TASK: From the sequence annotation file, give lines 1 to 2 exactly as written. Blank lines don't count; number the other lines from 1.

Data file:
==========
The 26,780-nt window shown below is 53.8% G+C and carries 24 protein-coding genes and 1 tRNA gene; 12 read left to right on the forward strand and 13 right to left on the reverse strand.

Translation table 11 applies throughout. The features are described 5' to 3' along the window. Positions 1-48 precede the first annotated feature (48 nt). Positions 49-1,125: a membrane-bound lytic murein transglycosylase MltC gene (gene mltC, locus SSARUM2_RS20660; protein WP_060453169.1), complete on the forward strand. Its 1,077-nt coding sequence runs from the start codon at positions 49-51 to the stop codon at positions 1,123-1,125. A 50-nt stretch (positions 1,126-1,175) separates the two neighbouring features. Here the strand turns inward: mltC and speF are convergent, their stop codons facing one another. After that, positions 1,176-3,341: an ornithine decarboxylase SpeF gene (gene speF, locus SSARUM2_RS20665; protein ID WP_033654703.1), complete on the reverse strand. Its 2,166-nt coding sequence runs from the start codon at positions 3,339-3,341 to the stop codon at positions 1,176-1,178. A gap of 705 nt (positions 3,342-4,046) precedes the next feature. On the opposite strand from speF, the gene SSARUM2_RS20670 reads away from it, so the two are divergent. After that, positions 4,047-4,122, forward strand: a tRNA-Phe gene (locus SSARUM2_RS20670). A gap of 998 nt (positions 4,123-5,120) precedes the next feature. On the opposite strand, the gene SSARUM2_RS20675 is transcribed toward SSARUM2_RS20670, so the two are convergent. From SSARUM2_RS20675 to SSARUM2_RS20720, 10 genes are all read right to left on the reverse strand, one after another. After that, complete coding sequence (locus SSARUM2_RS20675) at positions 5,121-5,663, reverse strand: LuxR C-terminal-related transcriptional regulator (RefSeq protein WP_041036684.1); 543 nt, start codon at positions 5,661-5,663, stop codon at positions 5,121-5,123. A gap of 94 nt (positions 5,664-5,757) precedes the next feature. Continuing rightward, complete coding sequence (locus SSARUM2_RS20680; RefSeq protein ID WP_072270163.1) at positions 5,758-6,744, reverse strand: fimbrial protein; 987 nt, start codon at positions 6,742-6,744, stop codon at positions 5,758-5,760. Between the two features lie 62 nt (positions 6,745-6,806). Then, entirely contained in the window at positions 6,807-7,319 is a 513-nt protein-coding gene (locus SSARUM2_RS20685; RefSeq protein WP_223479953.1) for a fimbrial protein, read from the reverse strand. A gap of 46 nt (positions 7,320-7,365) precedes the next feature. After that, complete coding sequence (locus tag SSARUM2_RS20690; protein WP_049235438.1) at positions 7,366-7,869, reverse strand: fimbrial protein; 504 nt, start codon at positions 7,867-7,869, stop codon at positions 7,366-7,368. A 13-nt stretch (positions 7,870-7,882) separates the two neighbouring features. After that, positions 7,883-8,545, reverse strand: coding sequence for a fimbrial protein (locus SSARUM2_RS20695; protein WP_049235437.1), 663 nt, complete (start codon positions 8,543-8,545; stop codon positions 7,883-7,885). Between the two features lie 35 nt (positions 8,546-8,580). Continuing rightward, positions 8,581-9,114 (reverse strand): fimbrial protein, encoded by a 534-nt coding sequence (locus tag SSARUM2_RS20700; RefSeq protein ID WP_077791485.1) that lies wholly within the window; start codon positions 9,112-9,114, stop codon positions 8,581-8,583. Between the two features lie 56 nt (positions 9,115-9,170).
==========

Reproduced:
The 26,780-nt window shown below is 53.8% G+C and carries 24 protein-coding genes and 1 tRNA gene; 12 read left to right on the forward strand and 13 right to left on the reverse strand.

Translation table 11 applies throughout. The features are described 5' to 3' along the window. Positions 1-48 precede the first annotated feature (48 nt). Positions 49-1,125: a membrane-bound lytic murein transglycosylase MltC gene (gene mltC, locus SSARUM2_RS20660; protein WP_060453169.1), complete on the forward strand. Its 1,077-nt coding sequence runs from the start codon at positions 49-51 to the stop codon at positions 1,123-1,125. A 50-nt stretch (positions 1,126-1,175) separates the two neighbouring features. Here the strand turns inward: mltC and speF are convergent, their stop codons facing one another. After that, positions 1,176-3,341: an ornithine decarboxylase SpeF gene (gene speF, locus SSARUM2_RS20665; protein ID WP_033654703.1), complete on the reverse strand. Its 2,166-nt coding sequence runs from the start codon at positions 3,339-3,341 to the stop codon at positions 1,176-1,178. A gap of 705 nt (positions 3,342-4,046) precedes the next feature. On the opposite strand from speF, the gene SSARUM2_RS20670 reads away from it, so the two are divergent. After that, positions 4,047-4,122, forward strand: a tRNA-Phe gene (locus SSARUM2_RS20670). A gap of 998 nt (positions 4,123-5,120) precedes the next feature. On the opposite strand, the gene SSARUM2_RS20675 is transcribed toward SSARUM2_RS20670, so the two are convergent. From SSARUM2_RS20675 to SSARUM2_RS20720, 10 genes are all read right to left on the reverse strand, one after another. After that, complete coding sequence (locus SSARUM2_RS20675) at positions 5,121-5,663, reverse strand: LuxR C-terminal-related transcriptional regulator (RefSeq protein WP_041036684.1); 543 nt, start codon at positions 5,661-5,663, stop codon at positions 5,121-5,123. A gap of 94 nt (positions 5,664-5,757) precedes the next feature. Continuing rightward, complete coding sequence (locus SSARUM2_RS20680; RefSeq protein ID WP_072270163.1) at positions 5,758-6,744, reverse strand: fimbrial protein; 987 nt, start codon at positions 6,742-6,744, stop codon at positions 5,758-5,760. Between the two features lie 62 nt (positions 6,745-6,806). Then, entirely contained in the window at positions 6,807-7,319 is a 513-nt protein-coding gene (locus SSARUM2_RS20685; RefSeq protein WP_223479953.1) for a fimbrial protein, read from the reverse strand. A gap of 46 nt (positions 7,320-7,365) precedes the next feature. After that, complete coding sequence (locus tag SSARUM2_RS20690; protein WP_049235438.1) at positions 7,366-7,869, reverse strand: fimbrial protein; 504 nt, start codon at positions 7,867-7,869, stop codon at positions 7,366-7,368. A 13-nt stretch (positions 7,870-7,882) separates the two neighbouring features. After that, positions 7,883-8,545, reverse strand: coding sequence for a fimbrial protein (locus SSARUM2_RS20695; protein WP_049235437.1), 663 nt, complete (start codon positions 8,543-8,545; stop codon positions 7,883-7,885). Between the two features lie 35 nt (positions 8,546-8,580). Continuing rightward, positions 8,581-9,114 (reverse strand): fimbrial protein, encoded by a 534-nt coding sequence (locus tag SSARUM2_RS20700; RefSeq protein ID WP_077791485.1) that lies wholly within the window; start codon positions 9,112-9,114, stop codon positions 8,581-8,583. Between the two features lie 56 nt (positions 9,115-9,170).